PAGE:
Whether artificial turf contributes to injuries is contested. Some research has suggested the risk varies by sport: Some studies from soccer show no significant risk difference between turf and natural grass, while other studies that look at professional and college football show an increased risk for lower-body and knee injuries respectively. On the other hand, a recent study looked at the risk of injury for high school students across sports and found that athletes were 58 percent more likely to sustain an injury on artificial turf.
“I think one of the things that we’re seeing is that there’s increasing pressure in communities that have high school teams to play on what they perceive to be the cutting-edge, high-tech, artificial turf fields,” Evans said. “And so the injuries that you see at the professional level are trickling down to the lower levels, to high school communities.”
As with most things bad for our health, artificial turf use has troubling environmental impacts. One issue is its inability to absorb water like natural grass does; this leads to rainwater runoff, which can then carry chemicals into waterways. One study investigating the water retention properties of artificial and natural turf lawns found runoff carrying plastic fibers away from the former. In January, researchers in Japan published a paper noting rubber tips from an artificial turf field draining into surrounding sewer pipes. The researchers placed some of these tips into goldfish tanks and found that the goldfish readily ingested them—indicating yet another potential source of chemical exposure, not only to players on the field but to surrounding communities and wildlife.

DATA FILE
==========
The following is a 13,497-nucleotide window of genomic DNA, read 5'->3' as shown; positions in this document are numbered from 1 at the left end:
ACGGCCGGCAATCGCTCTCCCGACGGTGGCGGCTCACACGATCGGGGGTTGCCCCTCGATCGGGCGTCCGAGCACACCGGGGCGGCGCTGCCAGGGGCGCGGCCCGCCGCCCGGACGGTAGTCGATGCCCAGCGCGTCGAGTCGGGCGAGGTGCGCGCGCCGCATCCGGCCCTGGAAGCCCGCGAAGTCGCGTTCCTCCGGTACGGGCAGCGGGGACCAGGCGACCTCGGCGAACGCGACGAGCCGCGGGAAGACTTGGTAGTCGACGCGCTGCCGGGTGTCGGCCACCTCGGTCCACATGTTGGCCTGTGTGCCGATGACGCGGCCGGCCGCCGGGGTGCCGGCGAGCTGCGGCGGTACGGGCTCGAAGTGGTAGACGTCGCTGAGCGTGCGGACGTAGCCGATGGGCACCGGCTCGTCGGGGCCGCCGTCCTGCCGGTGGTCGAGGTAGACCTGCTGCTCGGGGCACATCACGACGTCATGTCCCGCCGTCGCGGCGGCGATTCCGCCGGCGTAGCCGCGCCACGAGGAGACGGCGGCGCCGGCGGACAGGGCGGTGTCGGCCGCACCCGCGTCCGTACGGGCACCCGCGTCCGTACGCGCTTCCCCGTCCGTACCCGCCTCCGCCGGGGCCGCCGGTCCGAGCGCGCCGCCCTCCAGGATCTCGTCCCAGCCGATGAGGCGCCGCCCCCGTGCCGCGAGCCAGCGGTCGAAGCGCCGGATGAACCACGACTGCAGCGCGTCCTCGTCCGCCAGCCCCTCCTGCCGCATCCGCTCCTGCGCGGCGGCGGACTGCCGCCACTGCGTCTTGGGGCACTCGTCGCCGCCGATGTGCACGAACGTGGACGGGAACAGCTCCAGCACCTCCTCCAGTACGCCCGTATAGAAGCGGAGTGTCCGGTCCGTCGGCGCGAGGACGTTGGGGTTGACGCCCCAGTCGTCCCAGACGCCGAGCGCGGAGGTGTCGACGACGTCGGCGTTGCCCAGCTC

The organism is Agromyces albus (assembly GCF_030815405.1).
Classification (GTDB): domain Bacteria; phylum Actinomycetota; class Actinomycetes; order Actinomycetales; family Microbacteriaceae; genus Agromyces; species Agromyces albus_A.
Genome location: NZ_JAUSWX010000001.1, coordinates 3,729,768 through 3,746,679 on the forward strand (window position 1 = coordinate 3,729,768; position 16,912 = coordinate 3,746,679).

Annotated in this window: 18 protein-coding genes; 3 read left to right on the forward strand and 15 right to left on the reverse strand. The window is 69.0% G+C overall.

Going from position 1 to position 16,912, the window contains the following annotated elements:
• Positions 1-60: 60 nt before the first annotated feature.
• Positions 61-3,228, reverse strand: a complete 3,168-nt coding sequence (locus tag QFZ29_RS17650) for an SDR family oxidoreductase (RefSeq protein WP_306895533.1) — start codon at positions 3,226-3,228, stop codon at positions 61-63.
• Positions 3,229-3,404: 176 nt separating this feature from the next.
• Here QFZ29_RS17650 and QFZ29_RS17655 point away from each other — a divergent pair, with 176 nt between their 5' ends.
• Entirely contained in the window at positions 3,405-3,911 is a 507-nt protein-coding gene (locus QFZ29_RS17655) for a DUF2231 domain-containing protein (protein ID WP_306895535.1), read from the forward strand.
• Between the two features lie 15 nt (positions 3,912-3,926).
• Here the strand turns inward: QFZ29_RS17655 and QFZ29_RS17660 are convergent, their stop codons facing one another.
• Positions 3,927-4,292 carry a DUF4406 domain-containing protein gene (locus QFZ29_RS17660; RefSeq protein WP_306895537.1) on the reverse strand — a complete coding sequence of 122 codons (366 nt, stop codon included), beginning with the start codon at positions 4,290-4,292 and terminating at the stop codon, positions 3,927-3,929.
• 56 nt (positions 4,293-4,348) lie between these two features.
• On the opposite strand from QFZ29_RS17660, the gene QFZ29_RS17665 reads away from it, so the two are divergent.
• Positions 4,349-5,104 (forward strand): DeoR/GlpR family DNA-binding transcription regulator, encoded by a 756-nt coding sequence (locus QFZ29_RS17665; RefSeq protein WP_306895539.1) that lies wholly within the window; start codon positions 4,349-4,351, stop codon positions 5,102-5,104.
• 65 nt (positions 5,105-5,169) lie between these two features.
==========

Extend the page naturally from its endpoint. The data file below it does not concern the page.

Municipalities and homeowners increasingly are turning to artificial turf as a replacement for natural lawns, particularly in places where climate change and water-use constraints make grass-growing difficult. While this is put forward as a solution to conserve water in places without much rain, it creates new problems even in the relative absence of runoff concerns: Insects have difficulty burrowing in and out of the soil, which then affects other creatures in the food chain.
Despite all these harms, proponents of artificial turf often put it forward as a solution with claims of superior durability and longevity. However, these turf fields can only last about a decade and produce a huge amount of waste once they need to be replaced. Solid-waste industry analysts reportedly estimate that 1-4 million tons of this waste will be made in the next decade—waste that, again, contains problematic chemicals. Artificial turf manufacture also produces carbon emissions, and turf generally is not recyclable. A Pennsylvania turf-recycling plant announced in 2021 has yet to open, and has instead been given notice for violating environmental standards due to the accumulation of material. Whatever time or upkeep savings turf may offer are more than offset later when dealing with the sheer amount of waste.
For Evans, the policy implications are clear: “Communities should at a minimum impose a moratorium, if not a ban, on installing these products.”
As we deal with the effects of climate change impacting every aspect of our lives, the pressing challenge is how to design alternatives or change lifestyles to improve health and environmental effects. We try to find “greener” solutions problems, and then it turns out that those solutions aren't actually green at all, or might be better in the short term but more harmful over the long run.
While not every place might have the climate of Springfield, Mass., it may serve as a useful model. The city has implemented an organic grass field program that ensures public fields are maintained naturally and without the use of harsh chemicals. Since launching the program in 2014, the number of fields have doubled and usage has generally increased, according to the Toxic Use Reduction Institute at the University of Massachusetts Lowell. Grass fields may require routine maintenance, and there may be instances in which play has to be delayed, but these costs are minor compared to the benefits of less exposure to PFAS.
The artificial turf bans being debated in places like Portsmouth represent a step in the right direction. In many different ways not exclusive to municipal sports, we have sacrificed the climate and public health at the altar of convenience. These decisions will catch up with us, but there is an opportunity to change the outcome for the better. It's not too late to take restorative action and ban turf.